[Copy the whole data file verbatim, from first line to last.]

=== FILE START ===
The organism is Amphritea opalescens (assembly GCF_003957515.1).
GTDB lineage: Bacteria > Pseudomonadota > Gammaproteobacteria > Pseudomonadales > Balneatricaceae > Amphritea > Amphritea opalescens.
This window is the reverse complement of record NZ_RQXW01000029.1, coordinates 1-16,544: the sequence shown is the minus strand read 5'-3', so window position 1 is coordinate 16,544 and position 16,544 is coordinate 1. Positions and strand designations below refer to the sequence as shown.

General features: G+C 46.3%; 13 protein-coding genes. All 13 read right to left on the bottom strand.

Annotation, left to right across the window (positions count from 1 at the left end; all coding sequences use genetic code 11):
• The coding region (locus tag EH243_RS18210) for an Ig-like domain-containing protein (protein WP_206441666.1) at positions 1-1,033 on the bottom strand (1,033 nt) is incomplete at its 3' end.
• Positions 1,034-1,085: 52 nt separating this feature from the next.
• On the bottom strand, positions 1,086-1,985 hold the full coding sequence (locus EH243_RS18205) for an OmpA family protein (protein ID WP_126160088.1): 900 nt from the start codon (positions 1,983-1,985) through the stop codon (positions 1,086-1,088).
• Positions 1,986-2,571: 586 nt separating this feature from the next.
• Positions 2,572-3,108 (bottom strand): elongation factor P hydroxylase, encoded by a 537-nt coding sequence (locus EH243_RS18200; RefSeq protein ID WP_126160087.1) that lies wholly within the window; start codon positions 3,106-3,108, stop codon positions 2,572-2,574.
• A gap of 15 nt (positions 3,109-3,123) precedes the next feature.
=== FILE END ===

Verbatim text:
The organism is Amphritea opalescens (assembly GCF_003957515.1).
GTDB lineage: Bacteria > Pseudomonadota > Gammaproteobacteria > Pseudomonadales > Balneatricaceae > Amphritea > Amphritea opalescens.
This window is the reverse complement of record NZ_RQXW01000029.1, coordinates 1-16,544: the sequence shown is the minus strand read 5'-3', so window position 1 is coordinate 16,544 and position 16,544 is coordinate 1. Positions and strand designations below refer to the sequence as shown.

General features: G+C 46.3%; 13 protein-coding genes. All 13 read right to left on the bottom strand.

Annotation, left to right across the window (positions count from 1 at the left end; all coding sequences use genetic code 11):
• The coding region (locus tag EH243_RS18210) for an Ig-like domain-containing protein (protein WP_206441666.1) at positions 1-1,033 on the bottom strand (1,033 nt) is incomplete at its 3' end.
• Positions 1,034-1,085: 52 nt separating this feature from the next.
• On the bottom strand, positions 1,086-1,985 hold the full coding sequence (locus EH243_RS18205) for an OmpA family protein (protein ID WP_126160088.1): 900 nt from the start codon (positions 1,983-1,985) through the stop codon (positions 1,086-1,088).
• Positions 1,986-2,571: 586 nt separating this feature from the next.
• Positions 2,572-3,108 (bottom strand): elongation factor P hydroxylase, encoded by a 537-nt coding sequence (locus EH243_RS18200; RefSeq protein ID WP_126160087.1) that lies wholly within the window; start codon positions 3,106-3,108, stop codon positions 2,572-2,574.
• A gap of 15 nt (positions 3,109-3,123) precedes the next feature.